The Rugby Football Union is reviewing the "historical context" of Swing Low, Sweet Chariot, a favourite song among England supporters.
The song has its roots in American slavery and with the ongoing focus on the Black Lives Matters protests, the RFU has decided many who enjoy the song do not know its story and stands ready to address the issue.
A spokesperson said: "The RFU has stated we need to do more to achieve diversity and we are determined to accelerate change and grow awareness.
"The Swing Low, Sweet Chariot song has long been part of the culture of rugby and is sung by many who have no awareness of its origins or sensitivities. We are reviewing its historical context and our role in educating fans to make informed decisions."
What are the origins of Swing Low, Sweet Chariot?
Swing Low, Sweet Chariot was written by Wallace Willis in the mid-19th century
Willis was a Choctaw Freedman, an indigenous person of colour who had been emancipated from slavery. The Choctaw Nation is a Native American tribe situated in southeastern Oklahoma.
Willis is said to have written the song while toiling along the Red River in the south of the United States, which he likened to the ascension of the prophet Elijah at the River Jordan.
Some scholars claim that the song is in reference to the Underground Railroad, a network of secret routes and safe houses used by abolitionists to help slaves escape to the north of the United Staes and Canada where slavery was illegal.
It became a popular spiritual in the early 20th century and was popularised again among folk musicians during the civil rights movement of the 1960s.
It was adopted by English rugby fans in the 1980s, though the song is said to have been popular with English rugby clubs since the 1960s.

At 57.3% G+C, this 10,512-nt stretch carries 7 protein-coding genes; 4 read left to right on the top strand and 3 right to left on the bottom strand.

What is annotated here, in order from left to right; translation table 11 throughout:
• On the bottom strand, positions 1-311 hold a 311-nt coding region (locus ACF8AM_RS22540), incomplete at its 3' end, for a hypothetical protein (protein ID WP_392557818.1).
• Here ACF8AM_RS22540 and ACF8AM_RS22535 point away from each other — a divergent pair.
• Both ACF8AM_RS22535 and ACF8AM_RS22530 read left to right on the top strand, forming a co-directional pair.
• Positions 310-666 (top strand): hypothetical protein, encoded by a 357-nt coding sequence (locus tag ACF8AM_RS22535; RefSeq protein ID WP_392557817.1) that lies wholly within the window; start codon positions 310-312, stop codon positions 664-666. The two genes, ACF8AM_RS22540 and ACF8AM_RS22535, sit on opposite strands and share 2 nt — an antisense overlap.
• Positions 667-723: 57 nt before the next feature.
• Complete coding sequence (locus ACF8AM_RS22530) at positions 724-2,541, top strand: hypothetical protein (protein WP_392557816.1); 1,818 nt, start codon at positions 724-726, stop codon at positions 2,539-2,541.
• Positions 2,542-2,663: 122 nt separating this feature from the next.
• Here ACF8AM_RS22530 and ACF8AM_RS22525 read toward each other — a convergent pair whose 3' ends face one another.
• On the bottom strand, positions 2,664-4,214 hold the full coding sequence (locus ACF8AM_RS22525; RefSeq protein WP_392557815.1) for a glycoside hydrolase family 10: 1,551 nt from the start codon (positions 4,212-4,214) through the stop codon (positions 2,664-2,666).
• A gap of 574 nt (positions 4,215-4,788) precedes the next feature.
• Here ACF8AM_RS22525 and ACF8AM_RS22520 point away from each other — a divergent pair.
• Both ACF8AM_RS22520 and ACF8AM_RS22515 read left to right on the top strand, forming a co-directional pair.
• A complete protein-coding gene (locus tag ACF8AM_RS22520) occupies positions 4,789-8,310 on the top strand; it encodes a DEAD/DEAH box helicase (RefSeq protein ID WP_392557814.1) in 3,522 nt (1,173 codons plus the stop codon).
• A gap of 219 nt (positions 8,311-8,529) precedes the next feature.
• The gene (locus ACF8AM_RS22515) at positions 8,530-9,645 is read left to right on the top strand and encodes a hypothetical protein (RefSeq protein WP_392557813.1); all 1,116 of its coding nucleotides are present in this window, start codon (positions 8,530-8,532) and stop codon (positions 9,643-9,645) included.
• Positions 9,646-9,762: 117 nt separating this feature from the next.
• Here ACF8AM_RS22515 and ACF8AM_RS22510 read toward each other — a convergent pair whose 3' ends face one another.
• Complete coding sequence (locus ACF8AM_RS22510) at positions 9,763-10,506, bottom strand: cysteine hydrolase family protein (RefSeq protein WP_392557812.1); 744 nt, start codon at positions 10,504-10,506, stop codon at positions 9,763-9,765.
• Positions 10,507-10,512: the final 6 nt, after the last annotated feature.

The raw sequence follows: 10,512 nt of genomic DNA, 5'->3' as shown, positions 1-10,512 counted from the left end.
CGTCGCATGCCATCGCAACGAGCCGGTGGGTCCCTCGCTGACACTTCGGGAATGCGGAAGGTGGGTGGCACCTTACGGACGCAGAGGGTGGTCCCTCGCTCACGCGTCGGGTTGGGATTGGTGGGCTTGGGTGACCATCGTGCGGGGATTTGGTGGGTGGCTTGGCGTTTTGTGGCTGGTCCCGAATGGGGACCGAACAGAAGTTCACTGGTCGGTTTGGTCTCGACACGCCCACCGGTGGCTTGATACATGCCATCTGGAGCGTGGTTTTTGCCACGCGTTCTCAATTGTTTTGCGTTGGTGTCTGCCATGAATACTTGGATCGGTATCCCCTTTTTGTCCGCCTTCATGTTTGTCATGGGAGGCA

Why is it problematic?
Critics of its use say it is offensive to trivialise the nightmarish experience of American slaves by adopting the song as a sporting anthem, especially when its considered that Great Britain played a pivotal role in the transporting of slaves to America.
Writing for the Independent in 2017 James Moore wrote: “ I still don’t think it is "political correctness gone mad" to suggest that it might be a nice idea to show willingness to consider other people's feelings and to refrain from singing a song if its use is considered insulting or out of order. It is simply a matter of being respectful.”
Arthur Jones a musical history professor at the University of Denver likened the song’s use to the adopting of Native American imagery by American Sports team, "in that a group of people seemed to be free-associating with imagery largely disconnected from its history".
Its current guise as a sporting anthem, anecdotally linked to black players Martin 'Chariots' Offiah and Chris Oti, is one that has come under the microscope before as a potential act of cultural appropriation and current England star Maro Itoje told the Daily Mail this week he felt the lineage was "complicated".